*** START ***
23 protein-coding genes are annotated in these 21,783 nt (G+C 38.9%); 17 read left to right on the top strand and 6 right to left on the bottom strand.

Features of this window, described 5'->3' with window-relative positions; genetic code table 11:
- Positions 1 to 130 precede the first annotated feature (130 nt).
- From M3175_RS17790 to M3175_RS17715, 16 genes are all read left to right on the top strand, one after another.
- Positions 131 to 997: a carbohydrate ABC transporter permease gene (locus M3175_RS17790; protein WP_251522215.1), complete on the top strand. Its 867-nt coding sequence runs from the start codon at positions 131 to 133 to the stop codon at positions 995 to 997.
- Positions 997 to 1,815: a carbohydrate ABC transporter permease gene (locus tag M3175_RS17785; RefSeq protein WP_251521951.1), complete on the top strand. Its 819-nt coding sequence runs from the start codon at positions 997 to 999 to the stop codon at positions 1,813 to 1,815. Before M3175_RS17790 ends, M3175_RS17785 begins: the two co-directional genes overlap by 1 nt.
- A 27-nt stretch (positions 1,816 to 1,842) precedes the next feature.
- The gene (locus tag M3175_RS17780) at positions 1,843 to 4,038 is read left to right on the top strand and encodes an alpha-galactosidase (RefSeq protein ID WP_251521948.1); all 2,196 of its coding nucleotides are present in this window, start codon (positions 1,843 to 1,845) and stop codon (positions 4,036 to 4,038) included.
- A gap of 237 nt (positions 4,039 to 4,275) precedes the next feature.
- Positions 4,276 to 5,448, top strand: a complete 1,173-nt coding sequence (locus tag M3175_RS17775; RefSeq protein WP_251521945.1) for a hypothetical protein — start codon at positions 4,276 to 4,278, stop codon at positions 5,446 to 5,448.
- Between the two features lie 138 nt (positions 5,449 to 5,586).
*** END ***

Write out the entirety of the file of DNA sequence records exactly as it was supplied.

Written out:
23 protein-coding genes are annotated in these 21,783 nt (G+C 38.9%); 17 read left to right on the top strand and 6 right to left on the bottom strand.

Features of this window, described 5'->3' with window-relative positions; genetic code table 11:
- Positions 1 to 130 precede the first annotated feature (130 nt).
- From M3175_RS17790 to M3175_RS17715, 16 genes are all read left to right on the top strand, one after another.
- Positions 131 to 997: a carbohydrate ABC transporter permease gene (locus M3175_RS17790; protein WP_251522215.1), complete on the top strand. Its 867-nt coding sequence runs from the start codon at positions 131 to 133 to the stop codon at positions 995 to 997.
- Positions 997 to 1,815: a carbohydrate ABC transporter permease gene (locus tag M3175_RS17785; RefSeq protein WP_251521951.1), complete on the top strand. Its 819-nt coding sequence runs from the start codon at positions 997 to 999 to the stop codon at positions 1,813 to 1,815. Before M3175_RS17790 ends, M3175_RS17785 begins: the two co-directional genes overlap by 1 nt.
- A 27-nt stretch (positions 1,816 to 1,842) precedes the next feature.
- The gene (locus tag M3175_RS17780) at positions 1,843 to 4,038 is read left to right on the top strand and encodes an alpha-galactosidase (RefSeq protein ID WP_251521948.1); all 2,196 of its coding nucleotides are present in this window, start codon (positions 1,843 to 1,845) and stop codon (positions 4,036 to 4,038) included.
- A gap of 237 nt (positions 4,039 to 4,275) precedes the next feature.
- Positions 4,276 to 5,448, top strand: a complete 1,173-nt coding sequence (locus tag M3175_RS17775; RefSeq protein WP_251521945.1) for a hypothetical protein — start codon at positions 4,276 to 4,278, stop codon at positions 5,446 to 5,448.
- Between the two features lie 138 nt (positions 5,449 to 5,586).